A simple slide with a few text boxes and empty background is probably enough to present your point. But if you want to stand out from the crowd, you need to make the slide more appealing to the eyes.
One popular approach is by adding a background image to the slide. For example, a presentation about space and planets would look better with space-related stuff in the background. Your audience’s mind may easily hooked to your presentation instead of wandering off.
The only issue is, every time a picture is inserted, it will block the whole slide. So, how do we put the picture behind the text?
In this guide, I’m going to show you how.
1. First open the presentation and navigate to the slide you want to modify. In this example, I’m going to put a nice picture behind the “Research” slide.
2. Then, go to Insert > Image and select where do you want to get the image from.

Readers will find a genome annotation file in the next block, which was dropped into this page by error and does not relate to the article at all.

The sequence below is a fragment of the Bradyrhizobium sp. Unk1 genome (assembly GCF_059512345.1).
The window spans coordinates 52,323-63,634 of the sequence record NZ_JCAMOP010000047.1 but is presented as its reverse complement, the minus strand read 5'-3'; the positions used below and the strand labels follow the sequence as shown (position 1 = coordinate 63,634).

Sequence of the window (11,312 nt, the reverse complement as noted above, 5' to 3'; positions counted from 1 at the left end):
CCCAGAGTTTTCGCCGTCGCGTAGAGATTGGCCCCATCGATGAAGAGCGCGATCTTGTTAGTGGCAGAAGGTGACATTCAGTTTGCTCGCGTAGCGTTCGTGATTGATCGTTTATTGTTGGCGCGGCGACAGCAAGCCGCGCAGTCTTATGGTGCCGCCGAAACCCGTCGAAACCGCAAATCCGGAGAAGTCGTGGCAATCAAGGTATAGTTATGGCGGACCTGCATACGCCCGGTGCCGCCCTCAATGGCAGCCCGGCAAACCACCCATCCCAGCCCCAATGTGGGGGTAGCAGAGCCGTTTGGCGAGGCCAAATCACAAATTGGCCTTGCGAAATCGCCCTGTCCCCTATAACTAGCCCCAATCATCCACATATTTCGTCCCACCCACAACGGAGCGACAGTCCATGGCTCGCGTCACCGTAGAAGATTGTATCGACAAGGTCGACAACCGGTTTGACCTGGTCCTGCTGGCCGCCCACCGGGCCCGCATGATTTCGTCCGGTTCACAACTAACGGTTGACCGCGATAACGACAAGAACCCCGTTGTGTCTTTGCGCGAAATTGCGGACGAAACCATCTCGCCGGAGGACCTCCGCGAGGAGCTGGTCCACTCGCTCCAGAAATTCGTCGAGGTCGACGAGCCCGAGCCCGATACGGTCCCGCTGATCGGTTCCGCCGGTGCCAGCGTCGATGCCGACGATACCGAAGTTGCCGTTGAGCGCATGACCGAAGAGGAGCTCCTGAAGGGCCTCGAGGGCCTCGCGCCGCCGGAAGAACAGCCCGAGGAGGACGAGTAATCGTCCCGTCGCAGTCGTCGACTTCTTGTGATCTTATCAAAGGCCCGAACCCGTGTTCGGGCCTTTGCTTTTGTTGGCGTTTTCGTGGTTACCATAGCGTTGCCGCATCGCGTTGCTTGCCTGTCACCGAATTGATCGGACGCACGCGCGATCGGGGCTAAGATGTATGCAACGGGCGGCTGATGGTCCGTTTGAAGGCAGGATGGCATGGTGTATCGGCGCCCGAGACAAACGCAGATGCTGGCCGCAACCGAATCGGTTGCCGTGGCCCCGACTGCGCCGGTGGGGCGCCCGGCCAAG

3. The image has been inserted. It may obstructing the content behind it, but we are going to fix it next.
4. Right-click on the image. Then select Order > Send to back. This action will place the image to the very bottom layer of the slide, practically making it a background.
5. The result would be look like this.
6. If the picture doesn’t fit nice on the first try, you can always resize and crop it to fill the slide.
7. Now the picture is behind the text. But it may interfering with the text, rendering it difficult to read. To solve that, we need to tone down the image.
8. What you need to do is click on the image, then go to Format > Format options.
9. A panel on the right would appear. In the Adjustments menu, you can play around with Transparency, Brightness, and Contrast to balance the visibility with the text.
10. Once you hit the perfect ballpark, the text will be more readable while the background is somewhat visible. Looks cool, right?
You could insert a background picture to every slide, but honestly, that wouldn’t be so ideal. Try to add a background only to slides with minimal or plain content. Other slides with content like photos, videos, charts, or tables are probably better left with no background.
But there is always exception to the rule. At the end of the day, it’s really up to you what and where background pictures should be added.